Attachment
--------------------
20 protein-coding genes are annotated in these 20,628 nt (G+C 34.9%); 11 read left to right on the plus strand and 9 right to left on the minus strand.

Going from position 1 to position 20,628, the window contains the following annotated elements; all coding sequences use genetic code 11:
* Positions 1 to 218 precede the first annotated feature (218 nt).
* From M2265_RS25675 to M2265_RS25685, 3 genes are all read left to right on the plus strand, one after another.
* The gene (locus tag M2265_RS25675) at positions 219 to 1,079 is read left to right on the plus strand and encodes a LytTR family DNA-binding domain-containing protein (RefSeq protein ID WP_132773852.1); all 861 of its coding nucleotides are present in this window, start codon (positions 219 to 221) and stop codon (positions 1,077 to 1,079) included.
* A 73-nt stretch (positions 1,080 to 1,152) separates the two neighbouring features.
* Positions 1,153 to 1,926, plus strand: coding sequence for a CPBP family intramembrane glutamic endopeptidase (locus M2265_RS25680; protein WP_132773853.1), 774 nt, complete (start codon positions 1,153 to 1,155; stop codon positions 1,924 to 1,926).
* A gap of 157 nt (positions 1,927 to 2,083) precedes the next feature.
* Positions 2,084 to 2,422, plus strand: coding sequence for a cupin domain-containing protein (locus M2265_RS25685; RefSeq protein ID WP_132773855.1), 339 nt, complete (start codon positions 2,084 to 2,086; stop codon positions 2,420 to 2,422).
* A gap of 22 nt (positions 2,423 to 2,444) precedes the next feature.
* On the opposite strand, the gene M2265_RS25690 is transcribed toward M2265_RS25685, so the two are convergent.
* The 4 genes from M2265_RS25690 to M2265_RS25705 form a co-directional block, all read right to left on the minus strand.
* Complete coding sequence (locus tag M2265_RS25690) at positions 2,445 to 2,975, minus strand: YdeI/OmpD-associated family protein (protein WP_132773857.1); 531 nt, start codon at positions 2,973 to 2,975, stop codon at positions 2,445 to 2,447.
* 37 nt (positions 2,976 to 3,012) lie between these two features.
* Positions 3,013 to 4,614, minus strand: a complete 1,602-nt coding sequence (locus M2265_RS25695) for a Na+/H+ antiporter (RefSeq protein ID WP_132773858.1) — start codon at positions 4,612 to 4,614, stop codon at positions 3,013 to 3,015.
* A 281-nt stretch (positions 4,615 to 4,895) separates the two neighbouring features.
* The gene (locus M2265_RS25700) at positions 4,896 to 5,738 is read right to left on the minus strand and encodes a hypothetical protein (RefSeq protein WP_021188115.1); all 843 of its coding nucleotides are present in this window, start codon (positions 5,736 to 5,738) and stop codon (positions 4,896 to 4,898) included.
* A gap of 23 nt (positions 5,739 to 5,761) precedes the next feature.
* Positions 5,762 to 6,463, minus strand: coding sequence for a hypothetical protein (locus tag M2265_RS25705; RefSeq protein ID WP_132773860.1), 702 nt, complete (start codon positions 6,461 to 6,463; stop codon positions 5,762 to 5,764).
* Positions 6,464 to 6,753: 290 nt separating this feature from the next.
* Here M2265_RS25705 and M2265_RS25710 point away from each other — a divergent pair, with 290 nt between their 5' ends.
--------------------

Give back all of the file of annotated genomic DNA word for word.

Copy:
20 protein-coding genes are annotated in these 20,628 nt (G+C 34.9%); 11 read left to right on the plus strand and 9 right to left on the minus strand.

Going from position 1 to position 20,628, the window contains the following annotated elements; all coding sequences use genetic code 11:
* Positions 1 to 218 precede the first annotated feature (218 nt).
* From M2265_RS25675 to M2265_RS25685, 3 genes are all read left to right on the plus strand, one after another.
* The gene (locus tag M2265_RS25675) at positions 219 to 1,079 is read left to right on the plus strand and encodes a LytTR family DNA-binding domain-containing protein (RefSeq protein ID WP_132773852.1); all 861 of its coding nucleotides are present in this window, start codon (positions 219 to 221) and stop codon (positions 1,077 to 1,079) included.
* A 73-nt stretch (positions 1,080 to 1,152) separates the two neighbouring features.
* Positions 1,153 to 1,926, plus strand: coding sequence for a CPBP family intramembrane glutamic endopeptidase (locus M2265_RS25680; protein WP_132773853.1), 774 nt, complete (start codon positions 1,153 to 1,155; stop codon positions 1,924 to 1,926).
* A gap of 157 nt (positions 1,927 to 2,083) precedes the next feature.
* Positions 2,084 to 2,422, plus strand: coding sequence for a cupin domain-containing protein (locus M2265_RS25685; RefSeq protein ID WP_132773855.1), 339 nt, complete (start codon positions 2,084 to 2,086; stop codon positions 2,420 to 2,422).
* A gap of 22 nt (positions 2,423 to 2,444) precedes the next feature.
* On the opposite strand, the gene M2265_RS25690 is transcribed toward M2265_RS25685, so the two are convergent.
* The 4 genes from M2265_RS25690 to M2265_RS25705 form a co-directional block, all read right to left on the minus strand.
* Complete coding sequence (locus tag M2265_RS25690) at positions 2,445 to 2,975, minus strand: YdeI/OmpD-associated family protein (protein WP_132773857.1); 531 nt, start codon at positions 2,973 to 2,975, stop codon at positions 2,445 to 2,447.
* 37 nt (positions 2,976 to 3,012) lie between these two features.
* Positions 3,013 to 4,614, minus strand: a complete 1,602-nt coding sequence (locus M2265_RS25695) for a Na+/H+ antiporter (RefSeq protein ID WP_132773858.1) — start codon at positions 4,612 to 4,614, stop codon at positions 3,013 to 3,015.
* A 281-nt stretch (positions 4,615 to 4,895) separates the two neighbouring features.
* The gene (locus M2265_RS25700) at positions 4,896 to 5,738 is read right to left on the minus strand and encodes a hypothetical protein (RefSeq protein WP_021188115.1); all 843 of its coding nucleotides are present in this window, start codon (positions 5,736 to 5,738) and stop codon (positions 4,896 to 4,898) included.
* A gap of 23 nt (positions 5,739 to 5,761) precedes the next feature.
* Positions 5,762 to 6,463, minus strand: coding sequence for a hypothetical protein (locus tag M2265_RS25705; RefSeq protein ID WP_132773860.1), 702 nt, complete (start codon positions 6,461 to 6,463; stop codon positions 5,762 to 5,764).
* Positions 6,464 to 6,753: 290 nt separating this feature from the next.
* Here M2265_RS25705 and M2265_RS25710 point away from each other — a divergent pair, with 290 nt between their 5' ends.